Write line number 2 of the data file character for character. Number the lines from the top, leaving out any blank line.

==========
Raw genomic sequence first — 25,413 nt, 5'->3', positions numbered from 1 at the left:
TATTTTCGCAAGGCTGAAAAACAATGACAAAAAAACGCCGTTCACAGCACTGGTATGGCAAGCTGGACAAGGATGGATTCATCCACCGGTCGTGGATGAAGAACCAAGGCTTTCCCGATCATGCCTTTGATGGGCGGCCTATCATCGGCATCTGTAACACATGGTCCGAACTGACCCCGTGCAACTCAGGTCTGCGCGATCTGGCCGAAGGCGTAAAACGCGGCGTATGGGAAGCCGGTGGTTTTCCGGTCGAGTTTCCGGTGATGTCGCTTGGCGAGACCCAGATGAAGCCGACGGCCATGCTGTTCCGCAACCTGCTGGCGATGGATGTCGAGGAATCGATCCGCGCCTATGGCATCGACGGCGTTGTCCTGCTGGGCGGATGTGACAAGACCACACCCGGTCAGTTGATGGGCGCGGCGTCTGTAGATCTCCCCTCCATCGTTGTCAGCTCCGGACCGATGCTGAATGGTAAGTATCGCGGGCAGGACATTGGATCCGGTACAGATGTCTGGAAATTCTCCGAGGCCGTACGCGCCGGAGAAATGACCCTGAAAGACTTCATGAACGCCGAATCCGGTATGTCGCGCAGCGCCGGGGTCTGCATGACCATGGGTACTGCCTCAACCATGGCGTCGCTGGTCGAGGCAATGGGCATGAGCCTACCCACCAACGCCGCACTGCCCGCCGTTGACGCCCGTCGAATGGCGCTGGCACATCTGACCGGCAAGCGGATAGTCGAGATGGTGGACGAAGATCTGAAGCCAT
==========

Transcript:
TATTTTCGCAAGGCTGAAAAACAATGACAAAAAAACGCCGTTCACAGCACTGGTATGGCAAGCTGGACAAGGATGGATTCATCCACCGGTCGTGGATGAAGAACCAAGGCTTTCCCGATCATGCCTTTGATGGGCGGCCTATCATCGGCATCTGTAACACATGGTCCGAACTGACCCCGTGCAACTCAGGTCTGCGCGATCTGGCCGAAGGCGTAAAACGCGGCGTATGGGAAGCCGGTGGTTTTCCGGTCGAGTTTCCGGTGATGTCGCTTGGCGAGACCCAGATGAAGCCGACGGCCATGCTGTTCCGCAACCTGCTGGCGATGGATGTCGAGGAATCGATCCGCGCCTATGGCATCGACGGCGTTGTCCTGCTGGGCGGATGTGACAAGACCACACCCGGTCAGTTGATGGGCGCGGCGTCTGTAGATCTCCCCTCCATCGTTGTCAGCTCCGGACCGATGCTGAATGGTAAGTATCGCGGGCAGGACATTGGATCCGGTACAGATGTCTGGAAATTCTCCGAGGCCGTACGCGCCGGAGAAATGACCCTGAAAGACTTCATGAACGCCGAATCCGGTATGTCGCGCAGCGCCGGGGTCTGCATGACCATGGGTACTGCCTCAACCATGGCGTCGCTGGTCGAGGCAATGGGCATGAGCCTACCCACCAACGCCGCACTGCCCGCCGTTGACGCCCGTCGAATGGCGCTGGCACATCTGACCGGCAAGCGGATAGTCGAGATGGTGGACGAAGATCTGAAGCCAT